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Chicago's new high school initiative sends strong message: no plan, no diploma

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For Chicago public high school students getting good grades and maintaining attendance is not the only thing they have to worry about in order to graduate. Under Chicago's new initiative called"Lean.Plan.Succeed" students must show school officials proof of their post-graduate plan in order to graduate.

Students are required to present a letter of acceptance from a college,university, trade program,arm services program or a job offer letter. Chicago will be the first city to implement this policy,Mayor Rahm Emmanuel first introduced this new requirement in April.

"High school graduation is a milestone, not a destination,” said Mayor Emanuel in a statement. “Ensuring every student has a plan for success after high school is the right thing to do for our students’ futures, and the right thing to do for Chicago’s future.”

The Chicago Board of Education approved the initiative in May, The mayor's office announced that the new requirement will start with the class of 2020.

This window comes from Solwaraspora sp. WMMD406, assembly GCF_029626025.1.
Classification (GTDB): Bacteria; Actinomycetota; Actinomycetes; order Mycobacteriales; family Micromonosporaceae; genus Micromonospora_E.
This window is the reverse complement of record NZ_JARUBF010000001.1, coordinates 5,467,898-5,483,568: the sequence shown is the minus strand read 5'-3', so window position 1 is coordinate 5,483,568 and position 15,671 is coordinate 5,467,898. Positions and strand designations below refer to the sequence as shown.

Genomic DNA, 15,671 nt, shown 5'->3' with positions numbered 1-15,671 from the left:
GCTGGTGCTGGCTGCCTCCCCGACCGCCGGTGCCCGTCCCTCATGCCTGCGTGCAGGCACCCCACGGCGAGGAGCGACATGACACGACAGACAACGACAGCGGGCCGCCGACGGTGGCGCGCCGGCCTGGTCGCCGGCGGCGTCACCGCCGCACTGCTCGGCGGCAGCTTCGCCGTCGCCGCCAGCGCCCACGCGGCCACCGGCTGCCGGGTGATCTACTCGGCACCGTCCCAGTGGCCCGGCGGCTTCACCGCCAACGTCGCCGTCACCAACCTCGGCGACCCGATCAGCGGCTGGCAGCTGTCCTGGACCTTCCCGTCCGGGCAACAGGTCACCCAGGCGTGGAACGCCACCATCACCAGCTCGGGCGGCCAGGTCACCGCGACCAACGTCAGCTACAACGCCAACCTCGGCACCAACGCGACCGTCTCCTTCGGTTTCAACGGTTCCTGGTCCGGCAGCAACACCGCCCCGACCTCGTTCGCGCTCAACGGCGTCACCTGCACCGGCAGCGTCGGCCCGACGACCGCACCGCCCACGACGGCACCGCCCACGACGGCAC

"The idea that you are going to actually have a post-high school educational plan and all of a sudden we're putting a burden on our kids' backs -- I guarantee you the kids in Chicago will be better prepared for the future than any other child. Every other school system today leaves it to chance,"Mayor Rahm Emanuel said at a National Press Club.

His new school initiative comes nearly two years after the Chicago school system laid of nearly 500 teachers and more than 1,000 support staff. Some do not think this requirement is a good idea.

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Janice Jackson, chief education officer for the public schools, said the new requirement will not create more of a workload of guidance counselors and the city is currently raising more to hire more school staff to support this initiative.

"Learn. Plan. Succeed. is the next step in our overarching mission of preparing students for a rewarding and impactful life,” said Jackson. “We all need to change how we think about what it means to be a high school graduate – a diploma alone isn’t enough anymore."

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